Aneurism



a permanent cardiac or arterial dilatation usually caused by weakening of the vessel wall.
Historical Examples

The size of the aneurism varies between that of a pea and that of a mans head.
Parasites T. Spencer Cobbold

Physicians had been sent for, who had attributed his death to an aneurism.
The Son of Monte Christo Jules Lermina

Dempster died suddenly this morning of aneurism of the heart, leaving no confession of any kind.’
Sheilah McLeod Guy Boothby

The aneurism continued to contract, and the patient was sent home.
Surgical Experiences in South Africa, 1899-1900 George Henry Makins

The aneurism was of the third part of the axillary artery, and a ligature was applied at the lower margin of the pectoralis minor.
Surgical Experiences in South Africa, 1899-1900 George Henry Makins

It was too late; the aneurism had burst, and the colonel was dead.
Brazilian Tales Joaquim Maria Machado de Assis

From this operation the patient made a good recovery, and when discharged there was no sign of an aneurism of the vein.’
Surgical Experiences in South Africa, 1899-1900 George Henry Makins

But apoplexy may kill one in two hours, and aneurism only takes two minutes.
The Three Cities Trilogy, Complete Emile Zola

The wall of the aneurism is atheromatous, or calcified; the middle coat may be atrophied.
Special Report on Diseases of the Horse United States Department of Agriculture

Souris had just died suddenly from the rupture of an aneurism.
Original Short Stories, Volume 8 (of 13) Guy de Maupassant

noun
a sac formed by abnormal dilation of the weakened wall of a blood vessel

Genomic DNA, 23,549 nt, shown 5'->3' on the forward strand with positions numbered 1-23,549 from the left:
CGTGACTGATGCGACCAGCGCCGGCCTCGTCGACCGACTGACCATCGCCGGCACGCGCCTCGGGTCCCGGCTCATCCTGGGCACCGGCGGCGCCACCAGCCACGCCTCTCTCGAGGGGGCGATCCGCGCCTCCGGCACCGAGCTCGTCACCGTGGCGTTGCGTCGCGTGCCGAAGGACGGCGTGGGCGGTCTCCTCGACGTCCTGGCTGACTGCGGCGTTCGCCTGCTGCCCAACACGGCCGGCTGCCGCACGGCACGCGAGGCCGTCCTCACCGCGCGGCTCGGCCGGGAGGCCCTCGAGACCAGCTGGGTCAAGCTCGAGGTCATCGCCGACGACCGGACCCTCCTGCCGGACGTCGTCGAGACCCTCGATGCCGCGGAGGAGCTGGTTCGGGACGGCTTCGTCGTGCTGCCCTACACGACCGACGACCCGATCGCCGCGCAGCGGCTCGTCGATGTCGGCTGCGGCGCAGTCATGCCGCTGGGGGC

n.

the less correct, but more popular, spelling of aneurysm (q.v.), by influence of words in -ism. The -y- is etymologically correct; the spelling with -i- suggests a meaning “nervelessness.”
n.

early 15c., from Medieval Latin aneurisma, from Greek aneurysmos “dilation,” from aneurynein “to dilate,” from ana- “up” (see ana-) + eurynein “widen,” from eurys “broad, wide,” from PIE root *were- “wide, broad” (cf. Sanskrit uruh “broad, wide”).

aneurysm an·eu·rysm or an·eu·rism (ān’yə-rĭz’əm)
n.
A localized, blood-filled dilation of a blood vessel caused by disease or weakening of the vessel wall.
an’eu·rys’mal (-məl) or an’eu·ris·mat’ic (-māt’ĭk) adj.
aneurysm
(ān’yə-rĭz’əm)
A localized, blood-filled dilation of a blood vessel or cardiac chamber caused by disease, such as arteriosclerosis, or weakening of the vessel or chamber wall. A ruptured aneurysm results in hemorrhage and is often fatal.

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    a permanent cardiac or arterial dilatation usually caused by weakening of the vessel wall. Contemporary Examples GWS happens to have an apartment in East London, which, upon hearing, nearly gave her posh West End pals an aneurysm. Gal With a Suitcase Jolie Hunt November 20, 2009 His account of his second aneurysm and a round […]

  • Aneurysm of charcot

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  • Aneurysmal

    a permanent cardiac or arterial dilatation usually caused by weakening of the vessel wall. Historical Examples Sometimes the arterial vessels are so dilated as to impart to the tumour an aneurysmal pulsation and bruit. Manual of Surgery Alexis Thomson and Alexander Miles aneurysmal varix may occur in the neck as a result of stabs or […]

  • Aneurysmal bruit

    aneurysmal bruit aneurysmal bruit n. A blowing murmur heard over an aneurysm.



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